You’re not always hiking and backpacking, as much as you wish you were. What’s in the day bag – your day bag – the one that gets you from home to work to the trail, or from kids to soccer to weekend getaway, that makes it easy to move from here to there. Here’s another in our series from SBM contributors that answers the question. So what’s in your day bag?


Tell us about your survival kit 


Whether hiking, camping, or climbing at the crag or in the alpine, the 10 essentials I’ve listed below always make their way into the appropriate day bag for the adventure. For this reason, I keep the bulk of them (minus some obvious larger, more fluid items) in a single plastic bag that gets tossed from one pack to another depending on the activity.The more obvious items that aren’t included in the little grab bag are my Camelbak with 1.5 – 3L of water, my dog’s bowl with food and treats and of course the Green Trails Maps, which I switch out depending on where we’re headed. I’ll pick up new knives here and there or add sunscreen and toiletries if I’m feeling like spoiling myself with some comforts but most of the time I’m confident with just tossing this bag in a pack pocket.

What are your 10 essentials?

  1. Pocket knife- as light and sharp as possible. Right now that’s the ultralight 27 gram stainless steel pocket knife from Baledeo
  2. Black Diamond headlamp with an extra three AAA batteries
  3. A Bic Lighter- because you never know
  4. Climbers tape- great as make-shift bandages for minor cuts and even more severe lacerations. This stuff also burns really well and seconds as my fire-starter
  5. First Aid Kit- contents (antiseptic, alcohol, bandages, painkillers and allergy medicine) loose in a plastic bag with the addition of Chlorine Dioxide Tablets in the event I need to decontaminate some drinking water
  6. A Green Trails Map and Compass – If you live in Washington, don’t take off into the mountains without the Green Trails Map of the area. It can get you to the trail, keep you on it, and teach you to identify the landmarks around you and your position. I have a stack of them, and I’ll often pick a trail or peak off one of them at random to explore. A great way to study an area before heading out. For a compass I have the Silva Ranger. On most outings I find the compass to be more of a toy than a necessity but I’d also never want to get lost without one.
  7. Survival Blanket- 50 uses
  8. A bandanna- probably more than 50 uses
  9. Cell Phone- It’s incredible some of the places you can get cell phone reception these days. To leave your cell phone at home would be irresponsible in most cases. Granted, you should keep your texting, tweeting and Facebooking to a minimum (not at all) but why find yourself injured and cut off from the world in a place where you could easily use full-bars to call help just because of your nostalgia for what could be considered wilderness before cell phones.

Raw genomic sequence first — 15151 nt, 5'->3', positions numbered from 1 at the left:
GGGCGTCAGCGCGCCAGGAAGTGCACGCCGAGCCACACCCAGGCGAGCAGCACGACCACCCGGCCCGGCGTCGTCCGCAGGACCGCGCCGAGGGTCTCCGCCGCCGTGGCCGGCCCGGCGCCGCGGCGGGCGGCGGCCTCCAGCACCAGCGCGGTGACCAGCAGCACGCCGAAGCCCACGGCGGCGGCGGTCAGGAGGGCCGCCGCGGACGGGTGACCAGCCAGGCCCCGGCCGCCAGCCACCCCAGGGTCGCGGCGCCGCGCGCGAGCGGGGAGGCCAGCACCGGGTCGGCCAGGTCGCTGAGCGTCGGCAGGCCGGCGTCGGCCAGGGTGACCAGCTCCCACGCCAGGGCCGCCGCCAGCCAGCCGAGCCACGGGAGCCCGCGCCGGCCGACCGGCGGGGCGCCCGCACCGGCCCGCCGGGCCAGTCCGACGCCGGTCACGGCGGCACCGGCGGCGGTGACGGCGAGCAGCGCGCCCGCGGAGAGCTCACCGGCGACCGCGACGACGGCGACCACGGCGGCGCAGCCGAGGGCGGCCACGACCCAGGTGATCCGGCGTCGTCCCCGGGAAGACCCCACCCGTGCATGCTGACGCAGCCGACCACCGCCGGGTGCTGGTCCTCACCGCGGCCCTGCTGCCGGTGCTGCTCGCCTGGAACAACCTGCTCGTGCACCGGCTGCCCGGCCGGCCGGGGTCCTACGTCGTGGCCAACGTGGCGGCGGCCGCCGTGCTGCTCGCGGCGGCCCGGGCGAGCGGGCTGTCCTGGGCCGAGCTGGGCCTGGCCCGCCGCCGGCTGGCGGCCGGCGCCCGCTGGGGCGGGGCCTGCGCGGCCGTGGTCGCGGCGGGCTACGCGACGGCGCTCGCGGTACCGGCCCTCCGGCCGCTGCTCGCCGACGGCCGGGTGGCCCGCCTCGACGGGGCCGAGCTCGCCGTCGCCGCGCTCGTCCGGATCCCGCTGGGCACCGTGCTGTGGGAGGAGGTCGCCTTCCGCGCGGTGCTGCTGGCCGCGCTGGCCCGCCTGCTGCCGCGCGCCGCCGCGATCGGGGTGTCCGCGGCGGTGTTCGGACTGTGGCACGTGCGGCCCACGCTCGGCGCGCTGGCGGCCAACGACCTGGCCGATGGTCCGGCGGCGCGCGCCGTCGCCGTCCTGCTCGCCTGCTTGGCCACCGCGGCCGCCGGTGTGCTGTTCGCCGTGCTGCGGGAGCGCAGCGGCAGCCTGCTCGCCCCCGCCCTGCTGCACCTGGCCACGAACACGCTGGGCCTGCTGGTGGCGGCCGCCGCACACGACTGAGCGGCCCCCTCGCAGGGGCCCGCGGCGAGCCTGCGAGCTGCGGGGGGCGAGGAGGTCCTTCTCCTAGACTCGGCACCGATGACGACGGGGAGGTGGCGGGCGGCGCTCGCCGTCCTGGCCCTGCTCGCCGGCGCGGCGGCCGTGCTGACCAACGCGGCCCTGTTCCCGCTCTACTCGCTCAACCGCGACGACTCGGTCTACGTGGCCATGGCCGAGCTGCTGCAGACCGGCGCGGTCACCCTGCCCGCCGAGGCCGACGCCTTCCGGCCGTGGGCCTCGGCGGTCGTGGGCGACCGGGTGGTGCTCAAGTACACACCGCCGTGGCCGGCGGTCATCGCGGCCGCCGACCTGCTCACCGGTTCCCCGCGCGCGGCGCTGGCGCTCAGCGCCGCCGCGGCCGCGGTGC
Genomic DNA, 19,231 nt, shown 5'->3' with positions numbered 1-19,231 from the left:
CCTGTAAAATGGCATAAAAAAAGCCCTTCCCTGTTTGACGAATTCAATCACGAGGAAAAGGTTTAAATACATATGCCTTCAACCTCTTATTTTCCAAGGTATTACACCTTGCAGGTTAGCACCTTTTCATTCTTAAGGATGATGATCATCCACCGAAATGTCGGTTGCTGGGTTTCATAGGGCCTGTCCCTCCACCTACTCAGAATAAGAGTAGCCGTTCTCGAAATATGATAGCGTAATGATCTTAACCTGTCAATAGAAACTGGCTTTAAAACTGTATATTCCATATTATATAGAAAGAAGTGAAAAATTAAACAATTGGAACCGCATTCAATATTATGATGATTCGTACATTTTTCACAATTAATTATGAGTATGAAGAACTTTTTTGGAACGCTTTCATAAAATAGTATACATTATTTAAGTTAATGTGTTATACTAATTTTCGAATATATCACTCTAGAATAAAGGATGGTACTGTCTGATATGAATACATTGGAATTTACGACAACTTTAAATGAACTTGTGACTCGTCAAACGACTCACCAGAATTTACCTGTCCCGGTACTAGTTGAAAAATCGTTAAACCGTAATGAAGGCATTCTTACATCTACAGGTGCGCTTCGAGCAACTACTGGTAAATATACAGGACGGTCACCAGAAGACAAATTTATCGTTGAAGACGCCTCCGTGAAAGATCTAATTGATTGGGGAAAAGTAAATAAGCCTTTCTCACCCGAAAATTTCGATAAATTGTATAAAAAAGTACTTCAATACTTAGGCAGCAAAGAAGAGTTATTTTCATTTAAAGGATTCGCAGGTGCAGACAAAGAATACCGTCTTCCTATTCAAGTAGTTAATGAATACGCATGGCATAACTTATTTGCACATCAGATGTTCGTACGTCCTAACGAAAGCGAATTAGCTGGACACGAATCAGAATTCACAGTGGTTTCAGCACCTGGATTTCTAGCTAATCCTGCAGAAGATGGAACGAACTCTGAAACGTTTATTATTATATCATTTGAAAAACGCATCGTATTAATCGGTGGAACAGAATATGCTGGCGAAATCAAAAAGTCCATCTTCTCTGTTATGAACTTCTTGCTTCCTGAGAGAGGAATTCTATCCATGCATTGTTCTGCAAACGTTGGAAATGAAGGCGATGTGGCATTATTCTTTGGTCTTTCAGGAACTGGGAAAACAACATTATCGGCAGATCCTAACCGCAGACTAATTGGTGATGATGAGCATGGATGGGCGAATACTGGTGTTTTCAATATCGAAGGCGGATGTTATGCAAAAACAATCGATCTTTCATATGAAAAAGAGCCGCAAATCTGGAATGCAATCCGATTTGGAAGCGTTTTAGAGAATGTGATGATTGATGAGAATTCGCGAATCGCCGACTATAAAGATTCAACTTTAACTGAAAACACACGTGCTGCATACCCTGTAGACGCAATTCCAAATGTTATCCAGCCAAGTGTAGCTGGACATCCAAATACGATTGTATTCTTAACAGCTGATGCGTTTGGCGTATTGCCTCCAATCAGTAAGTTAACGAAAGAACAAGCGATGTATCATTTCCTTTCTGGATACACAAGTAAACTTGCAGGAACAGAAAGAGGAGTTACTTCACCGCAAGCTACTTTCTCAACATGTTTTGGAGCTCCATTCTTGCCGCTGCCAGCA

10. All things dog- I take my black lab/healer mix Ruca with me everywhere, so I have a little go bag for her too. Silverfoot has an awesome collapsible dog bowl that I’ve been using for years. I fill it with food and some treats. The waterproof material also holds water so I add a ration for her to my Camelbak. I also throw in some climber’s balm for her paws. On rockier trails her pads will dry, crack and get chewed up pretty fast and we’ve found that the balm moistens them up and gives her some minor relief.



What are the most frequently used items in your day bag?

The maps are indispensable and I find myself looking over them at home just as much as I use them in the hills. I love knowing where I am and being able to identify the peaks and bodies of water around me. Not only is this essential for navigation in the mountains but it’s also extremely enjoyable to learn as much as possible about an area and cultivate ideas for other adventures.

If you could add one more thing what would it be?

I just realized that I need to add some cordelette to this kit. I have plenty in my climbing bag, but it rarely makes its way into my day pack. Being such a versatile and ultralight tool, there is no reason a good cord should be left behind. 

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